FireWorks Bootstrap
  1. The first step of the image just shows how the spec section of the Firework is structured. There is a section that contains your Firetasks (one or many), as we saw in the previous examples. The spec also allows you to define arbitrary JSON data (labeled input in the diagram) to pass into your Firetasks as input. So far, we haven’t seen an example of this; the only information we gave in the spec in the previous examples was within the _tasks section.
  2. In the second step, FireWorks dynamically loads Python objects based on your specified _tasks. It does this by searching a list of Python packages for Python objects that have a value of _fw_name that match your setting. When we set a _fw_name of ScriptTask in the previous examples, FireWorks was loading a Python object with a _fw_name class variable set to ScriptTask (and passing the script parameter to its constructor). The ScriptTask is just one type of Firetask that’s built into FireWorks to help you run scripts easily. You can write code for custom Firetasks anywhere in the user_packages directory of FireWorks, and it will automatically be discovered. If you want to place your Firetasks in a package outside of FireWorks, please read the FireWorks configuration tutorial. You will just need to define what Python packages to search for your custom Firetasks, or use a special format that allows for direct loading of classes.
  3. In the third step, we execute the code of the Firetask we loaded. Specifically, we execute the run_task method which must be implemented for every Firetask. FireWorks passes in the entire spec to the run_task method; the run_task method can therefore modify its behavior based on any input data present in the spec, or by detecting previous or future tasks in the spec.
  4. When the Firetask is done executing, it returns a FWAction object that can modify the workflow (or continue as usual) and pass information to downstream FireWorks.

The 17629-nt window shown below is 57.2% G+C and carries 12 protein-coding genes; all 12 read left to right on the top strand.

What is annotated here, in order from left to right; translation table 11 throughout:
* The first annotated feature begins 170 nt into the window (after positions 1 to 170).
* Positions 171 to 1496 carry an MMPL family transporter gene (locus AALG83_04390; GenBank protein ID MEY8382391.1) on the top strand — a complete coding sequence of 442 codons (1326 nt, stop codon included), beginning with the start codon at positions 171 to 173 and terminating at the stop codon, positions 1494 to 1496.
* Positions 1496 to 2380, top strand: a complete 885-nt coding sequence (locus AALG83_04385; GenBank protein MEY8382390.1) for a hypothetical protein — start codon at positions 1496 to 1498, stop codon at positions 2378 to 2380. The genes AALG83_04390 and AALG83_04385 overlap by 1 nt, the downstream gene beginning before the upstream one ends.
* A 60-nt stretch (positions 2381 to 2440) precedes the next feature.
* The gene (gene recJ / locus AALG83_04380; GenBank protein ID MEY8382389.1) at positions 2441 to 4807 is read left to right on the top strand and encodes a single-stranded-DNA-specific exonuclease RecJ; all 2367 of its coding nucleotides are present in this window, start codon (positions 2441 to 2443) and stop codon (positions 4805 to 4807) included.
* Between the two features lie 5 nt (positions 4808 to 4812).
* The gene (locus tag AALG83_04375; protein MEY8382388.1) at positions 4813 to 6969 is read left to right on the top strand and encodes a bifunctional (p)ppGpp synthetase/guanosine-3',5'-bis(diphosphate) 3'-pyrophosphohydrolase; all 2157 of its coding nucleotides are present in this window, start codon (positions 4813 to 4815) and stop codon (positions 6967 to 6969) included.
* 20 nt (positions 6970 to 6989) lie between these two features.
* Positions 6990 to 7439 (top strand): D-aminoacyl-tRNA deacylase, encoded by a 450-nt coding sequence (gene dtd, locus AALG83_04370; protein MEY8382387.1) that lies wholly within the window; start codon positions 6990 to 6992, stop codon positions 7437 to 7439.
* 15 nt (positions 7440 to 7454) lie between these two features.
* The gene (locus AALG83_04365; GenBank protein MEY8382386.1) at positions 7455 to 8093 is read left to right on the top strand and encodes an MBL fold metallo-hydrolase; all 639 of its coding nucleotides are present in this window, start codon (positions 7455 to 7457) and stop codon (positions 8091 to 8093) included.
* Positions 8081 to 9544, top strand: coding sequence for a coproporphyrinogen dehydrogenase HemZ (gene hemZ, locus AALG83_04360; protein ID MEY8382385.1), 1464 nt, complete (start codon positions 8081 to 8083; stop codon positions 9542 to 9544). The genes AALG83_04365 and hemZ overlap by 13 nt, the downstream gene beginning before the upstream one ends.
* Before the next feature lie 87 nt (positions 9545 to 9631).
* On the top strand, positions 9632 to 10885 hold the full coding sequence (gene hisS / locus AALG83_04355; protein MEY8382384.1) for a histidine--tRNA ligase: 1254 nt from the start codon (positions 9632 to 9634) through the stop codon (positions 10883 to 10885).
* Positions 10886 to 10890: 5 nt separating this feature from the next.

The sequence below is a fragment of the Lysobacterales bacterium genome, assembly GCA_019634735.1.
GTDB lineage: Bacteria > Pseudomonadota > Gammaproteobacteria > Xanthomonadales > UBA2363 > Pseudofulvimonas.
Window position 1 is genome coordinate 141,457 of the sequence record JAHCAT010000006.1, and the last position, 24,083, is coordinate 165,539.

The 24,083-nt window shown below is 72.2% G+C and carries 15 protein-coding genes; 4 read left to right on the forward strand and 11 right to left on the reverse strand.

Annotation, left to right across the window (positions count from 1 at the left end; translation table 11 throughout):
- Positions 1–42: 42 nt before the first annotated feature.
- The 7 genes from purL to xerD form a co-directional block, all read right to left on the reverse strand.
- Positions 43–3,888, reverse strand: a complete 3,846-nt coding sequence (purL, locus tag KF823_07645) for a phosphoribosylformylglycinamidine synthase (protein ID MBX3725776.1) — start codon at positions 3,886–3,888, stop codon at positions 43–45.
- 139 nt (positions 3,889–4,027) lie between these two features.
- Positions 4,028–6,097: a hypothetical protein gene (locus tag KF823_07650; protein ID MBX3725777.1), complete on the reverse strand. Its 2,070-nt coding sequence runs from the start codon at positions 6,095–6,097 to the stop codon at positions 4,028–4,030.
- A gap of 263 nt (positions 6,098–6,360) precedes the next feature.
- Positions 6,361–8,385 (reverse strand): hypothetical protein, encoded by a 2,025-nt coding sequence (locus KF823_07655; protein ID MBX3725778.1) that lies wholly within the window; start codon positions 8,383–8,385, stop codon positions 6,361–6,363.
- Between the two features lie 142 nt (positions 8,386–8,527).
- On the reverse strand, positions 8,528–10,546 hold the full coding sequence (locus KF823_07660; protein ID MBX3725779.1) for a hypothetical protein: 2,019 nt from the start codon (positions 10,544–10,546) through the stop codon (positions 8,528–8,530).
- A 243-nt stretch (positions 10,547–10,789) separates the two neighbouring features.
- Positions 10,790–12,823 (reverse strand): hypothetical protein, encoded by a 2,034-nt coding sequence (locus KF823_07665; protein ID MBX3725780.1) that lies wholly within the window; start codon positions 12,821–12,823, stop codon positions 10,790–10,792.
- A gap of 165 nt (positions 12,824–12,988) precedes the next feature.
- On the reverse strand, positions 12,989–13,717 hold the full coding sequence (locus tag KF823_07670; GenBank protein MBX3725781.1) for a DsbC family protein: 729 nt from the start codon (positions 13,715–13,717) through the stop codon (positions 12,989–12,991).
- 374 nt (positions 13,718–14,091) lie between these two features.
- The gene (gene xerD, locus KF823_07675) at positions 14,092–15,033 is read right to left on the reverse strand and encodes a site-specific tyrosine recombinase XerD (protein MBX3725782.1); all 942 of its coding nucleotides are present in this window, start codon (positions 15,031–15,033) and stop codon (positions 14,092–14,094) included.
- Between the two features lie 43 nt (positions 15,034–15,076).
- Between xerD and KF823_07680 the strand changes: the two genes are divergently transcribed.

Custom Firetask example: Addition Task

Let’s explore custom Firetasks with an example: a custom Python script for adding two numbers specified in the spec.

  1. Staying in the firetasks tutorial directory, remove any output from the previous step:

    rm howdy.txt FW.json words.txt
  2. Let’s first look at what a custom Firetask looks like in Python. Look inside the file which defines the Addition Task:

    class AdditionTask(FiretaskBase):
       _fw_name = "Addition Task"
       def run_task(self, fw_spec):
           input_array = fw_spec['input_array']
           m_sum = sum(input_array)
           print("The sum of {} is: {}".format(input_array, m_sum))
           return FWAction(stored_data={'sum': m_sum}, mod_spec=[{'_push': {'input_array': m_sum}}])
  3. A few notes about what’s going on (things will be clearer after the next step):

    • In the class definition, we are extending FiretaskBase to tell FireWorks that this is a Firetask.
    • A special parameter named _fw_name is set to Addition Task. This parameter sets what this Firetask will be called by the outside world and is used to bootstrap the object, as described in the previous section. If we did not set this ourselves, the default would have been fireworks:AdditionTask (the root module name plus the class name separated by a colon).
    • The run_task() method is a special method name that gets called when the task is run. It can take in a Firework specification (spec) in order to modify its behavior.
    • When executing run_task(), the AdditionTask we defined first reads the input_array parameter of the Firework’s spec. It then sums all the values it finds in the input_array parameter of the Firework’s spec using Python’s sum() function. Next, the Firetask prints the inputs and the sum to the standard out. Finally, the task returns a FWAction object.